I became a Christian in my first year of college through the ministry of an inner-city church plant in Paterson, NJ (Northside Chapel CRC). The pastor who discipled me, Stan Vander Klay, later wrote a memoir which I recently read. I was surprised to see in the book the following story about my conversion. I hope and pray you find this account to be an encouragement.
At the first New Year's Eve watch night service in our new church [Northside Chapel], the night that ‘64 became ‘65, Jim Thompson brought a friend to church, David Apple. David was Jewish, living at home and attending his first year at a nearby college. He and Jim had become acquainted because Jim worked after school and on Saturdays in David's father's print shop. Harry, David's father, deeply believed the rightness of the civil rights struggle, and wanted to do something to help. Jim began telling David about his church and the wonderful interracial fellowship there, and David got curious enough to come that night. Because he loved the fellowship among the young people, he kept coming to church with Jim. After about a month he told me that he just didn't see the point of what I was teaching about Jesus. It wasn't that it antagonized him, but his response was rather, "So what?" Still, sitting through an hour of weekly irrelevance was a trade-off he was willing to make, so he continued to attend.
It was sometime later, when I heard that David had come to put his faith in Christ. At an early point in every Sunday evening service, we would stand and recite the Apostles' Creed in unison. David would arise with the rest of the congregation, but stand silently. He told me on that particular Sunday evening, standing silently with his friend Jim, somewhere in the middle of the creed he began saying it with all the rest, for he had come to realize in his heart that he now believed.
Not too long afterward I received a call from his mother, Mimi. It was a friendly call with an invitation to come over to her house and talk. She explained that she and Harry were quite nonreligious in their Jewishness. They would occasionally go to the Reform synagogue because they were short on transcendence and long on social relevance and ethical reflection. She and Harry were part of various groups in the city working for civil rights and other dimensions of social justice, and she wanted to learn a little bit more about me. She began to pick my brain about what we believed spiritually and socially. She had heard clearly enough that I was evangelical in my theology, but I seemed to be miles away from her idea of an evangelical in my social outlook. She was surprised to learn in answer to one of her questions that I was not enamored with Richard Nixon. "You have destroyed all of my stereotypes," she said to me before I left.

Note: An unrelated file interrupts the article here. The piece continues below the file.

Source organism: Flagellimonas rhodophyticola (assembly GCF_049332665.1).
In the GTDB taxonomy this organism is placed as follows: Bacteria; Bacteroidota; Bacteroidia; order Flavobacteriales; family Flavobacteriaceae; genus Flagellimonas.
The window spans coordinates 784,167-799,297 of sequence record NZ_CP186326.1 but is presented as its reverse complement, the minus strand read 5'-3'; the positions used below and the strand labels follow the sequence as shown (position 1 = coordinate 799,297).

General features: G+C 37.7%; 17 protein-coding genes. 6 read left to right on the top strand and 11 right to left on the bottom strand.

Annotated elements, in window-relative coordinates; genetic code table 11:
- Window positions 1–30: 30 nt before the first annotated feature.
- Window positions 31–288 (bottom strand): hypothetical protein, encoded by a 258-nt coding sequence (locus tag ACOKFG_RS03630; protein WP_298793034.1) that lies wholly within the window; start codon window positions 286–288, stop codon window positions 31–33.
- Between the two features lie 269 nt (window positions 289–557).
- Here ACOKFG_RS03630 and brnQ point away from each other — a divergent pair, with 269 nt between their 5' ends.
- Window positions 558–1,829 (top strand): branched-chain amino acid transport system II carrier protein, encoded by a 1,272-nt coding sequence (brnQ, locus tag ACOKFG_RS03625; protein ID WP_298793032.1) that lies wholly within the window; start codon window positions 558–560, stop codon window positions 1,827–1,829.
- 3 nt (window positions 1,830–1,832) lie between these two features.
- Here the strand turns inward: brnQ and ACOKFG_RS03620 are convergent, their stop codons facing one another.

That began a friendship with Mimi and Harry lasting for many years and including some searching but cordial discussions about the claims of Christ. Both of them, as well as her older son, would attend church on the day that David was baptized. Harry told me that day that his advice to his younger son had gone something like this: "Since this is where you are right now in your search for truth, I support you. I hope that on the day you outgrow it you will have the courage and the honesty to move on." He did not understand that there was nothing beyond and that what he hoped for would never happen. Mimi, some years later began attending Northside on Sunday mornings and going to Mrs. Vogel's "mothers club." She grew ill and died while still comparatively young. As the physical debilitation of Parkinson's disease spread, she told me often that she also now believed in Christ. Meanwhile, her son David had long had the nickname of "David Apple from the Chapel." After a few years he went to Calvin College, graduated, and came back to Paterson. When we organized in ‘73, he became a deacon at Northside and later an elder. He worked for some years for a city social agency and for a time as Director of the Eastern Diaconate of the Christian Reformed Church. For more than a decade now David has had an outreach ministry to the poor and homeless for the Tenth Presbyterian Church in Philadelphia where the late James Montgomery Boice was pastor.
It all took place because an African-American teenaged Christian brought a socially conscious Jewish boy to a church where people were learning to live out the racial and social implications of the gospel.
Excerpted from Stanley Vander Klay's Chains of Grace.
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